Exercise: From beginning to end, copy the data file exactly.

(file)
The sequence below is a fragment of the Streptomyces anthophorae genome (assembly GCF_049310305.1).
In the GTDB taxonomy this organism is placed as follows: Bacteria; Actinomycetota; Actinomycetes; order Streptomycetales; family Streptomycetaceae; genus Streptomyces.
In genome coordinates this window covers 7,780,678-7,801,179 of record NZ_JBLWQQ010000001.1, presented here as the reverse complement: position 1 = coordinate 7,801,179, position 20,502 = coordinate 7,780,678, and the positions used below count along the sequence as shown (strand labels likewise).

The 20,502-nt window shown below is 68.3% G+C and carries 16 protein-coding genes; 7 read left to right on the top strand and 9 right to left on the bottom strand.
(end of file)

The sequence below is a fragment of the Streptomyces anthophorae genome (assembly GCF_049310305.1).
In the GTDB taxonomy this organism is placed as follows: Bacteria; Actinomycetota; Actinomycetes; order Streptomycetales; family Streptomycetaceae; genus Streptomyces.
In genome coordinates this window covers 7,780,678-7,801,179 of record NZ_JBLWQQ010000001.1, presented here as the reverse complement: position 1 = coordinate 7,801,179, position 20,502 = coordinate 7,780,678, and the positions used below count along the sequence as shown (strand labels likewise).

The 20,502-nt window shown below is 68.3% G+C and carries 16 protein-coding genes; 7 read left to right on the top strand and 9 right to left on the bottom strand.